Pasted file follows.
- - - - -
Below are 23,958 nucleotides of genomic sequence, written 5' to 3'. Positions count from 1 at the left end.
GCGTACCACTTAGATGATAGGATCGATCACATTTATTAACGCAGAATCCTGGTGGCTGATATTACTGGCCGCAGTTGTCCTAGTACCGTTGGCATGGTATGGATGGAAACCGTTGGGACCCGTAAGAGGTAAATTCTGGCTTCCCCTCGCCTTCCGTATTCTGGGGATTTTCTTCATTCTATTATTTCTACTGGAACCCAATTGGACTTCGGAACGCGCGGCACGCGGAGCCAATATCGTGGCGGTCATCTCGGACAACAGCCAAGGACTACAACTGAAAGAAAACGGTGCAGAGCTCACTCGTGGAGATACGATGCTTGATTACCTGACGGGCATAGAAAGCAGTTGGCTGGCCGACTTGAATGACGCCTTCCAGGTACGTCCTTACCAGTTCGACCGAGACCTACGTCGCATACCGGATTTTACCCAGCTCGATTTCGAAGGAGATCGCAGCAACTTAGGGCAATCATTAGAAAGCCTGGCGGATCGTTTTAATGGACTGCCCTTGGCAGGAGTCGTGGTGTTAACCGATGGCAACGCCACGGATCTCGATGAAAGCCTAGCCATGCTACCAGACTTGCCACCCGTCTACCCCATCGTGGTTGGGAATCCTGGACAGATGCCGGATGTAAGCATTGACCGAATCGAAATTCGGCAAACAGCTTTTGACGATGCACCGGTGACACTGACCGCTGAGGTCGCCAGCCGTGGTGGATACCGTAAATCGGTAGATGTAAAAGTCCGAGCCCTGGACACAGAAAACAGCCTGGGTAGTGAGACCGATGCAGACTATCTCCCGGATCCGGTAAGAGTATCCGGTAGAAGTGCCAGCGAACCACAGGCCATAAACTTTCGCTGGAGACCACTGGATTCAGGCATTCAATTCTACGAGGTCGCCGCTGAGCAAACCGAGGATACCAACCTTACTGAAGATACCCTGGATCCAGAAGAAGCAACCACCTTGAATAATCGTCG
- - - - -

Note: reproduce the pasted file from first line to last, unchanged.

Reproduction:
Below are 23,958 nucleotides of genomic sequence, written 5' to 3'. Positions count from 1 at the left end.
GCGTACCACTTAGATGATAGGATCGATCACATTTATTAACGCAGAATCCTGGTGGCTGATATTACTGGCCGCAGTTGTCCTAGTACCGTTGGCATGGTATGGATGGAAACCGTTGGGACCCGTAAGAGGTAAATTCTGGCTTCCCCTCGCCTTCCGTATTCTGGGGATTTTCTTCATTCTATTATTTCTACTGGAACCCAATTGGACTTCGGAACGCGCGGCACGCGGAGCCAATATCGTGGCGGTCATCTCGGACAACAGCCAAGGACTACAACTGAAAGAAAACGGTGCAGAGCTCACTCGTGGAGATACGATGCTTGATTACCTGACGGGCATAGAAAGCAGTTGGCTGGCCGACTTGAATGACGCCTTCCAGGTACGTCCTTACCAGTTCGACCGAGACCTACGTCGCATACCGGATTTTACCCAGCTCGATTTCGAAGGAGATCGCAGCAACTTAGGGCAATCATTAGAAAGCCTGGCGGATCGTTTTAATGGACTGCCCTTGGCAGGAGTCGTGGTGTTAACCGATGGCAACGCCACGGATCTCGATGAAAGCCTAGCCATGCTACCAGACTTGCCACCCGTCTACCCCATCGTGGTTGGGAATCCTGGACAGATGCCGGATGTAAGCATTGACCGAATCGAAATTCGGCAAACAGCTTTTGACGATGCACCGGTGACACTGACCGCTGAGGTCGCCAGCCGTGGTGGATACCGTAAATCGGTAGATGTAAAAGTCCGAGCCCTGGACACAGAAAACAGCCTGGGTAGTGAGACCGATGCAGACTATCTCCCGGATCCGGTAAGAGTATCCGGTAGAAGTGCCAGCGAACCACAGGCCATAAACTTTCGCTGGAGACCACTGGATTCAGGCATTCAATTCTACGAGGTCGCCGCTGAGCAAACCGAGGATACCAACCTTACTGAAGATACCCTGGATCCAGAAGAAGCAACCACCTTGAATAATCGTCG